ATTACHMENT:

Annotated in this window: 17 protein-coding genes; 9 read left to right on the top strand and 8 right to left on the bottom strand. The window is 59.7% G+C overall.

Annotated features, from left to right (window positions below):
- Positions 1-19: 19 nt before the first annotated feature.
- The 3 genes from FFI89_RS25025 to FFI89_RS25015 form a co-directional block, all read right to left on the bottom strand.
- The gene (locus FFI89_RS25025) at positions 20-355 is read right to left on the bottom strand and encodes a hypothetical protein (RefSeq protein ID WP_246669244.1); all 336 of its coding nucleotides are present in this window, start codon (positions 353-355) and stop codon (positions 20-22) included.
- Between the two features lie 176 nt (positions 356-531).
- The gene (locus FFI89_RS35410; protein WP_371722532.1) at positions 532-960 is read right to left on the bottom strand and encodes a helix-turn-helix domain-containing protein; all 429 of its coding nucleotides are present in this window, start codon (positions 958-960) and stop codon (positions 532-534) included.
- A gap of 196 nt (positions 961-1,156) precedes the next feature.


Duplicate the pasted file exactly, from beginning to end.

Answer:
Annotated in this window: 17 protein-coding genes; 9 read left to right on the top strand and 8 right to left on the bottom strand. The window is 59.7% G+C overall.

Annotated features, from left to right (window positions below):
- Positions 1-19: 19 nt before the first annotated feature.
- The 3 genes from FFI89_RS25025 to FFI89_RS25015 form a co-directional block, all read right to left on the bottom strand.
- The gene (locus FFI89_RS25025) at positions 20-355 is read right to left on the bottom strand and encodes a hypothetical protein (RefSeq protein ID WP_246669244.1); all 336 of its coding nucleotides are present in this window, start codon (positions 353-355) and stop codon (positions 20-22) included.
- Between the two features lie 176 nt (positions 356-531).
- The gene (locus FFI89_RS35410; protein WP_371722532.1) at positions 532-960 is read right to left on the bottom strand and encodes a helix-turn-helix domain-containing protein; all 429 of its coding nucleotides are present in this window, start codon (positions 958-960) and stop codon (positions 532-534) included.
- A gap of 196 nt (positions 961-1,156) precedes the next feature.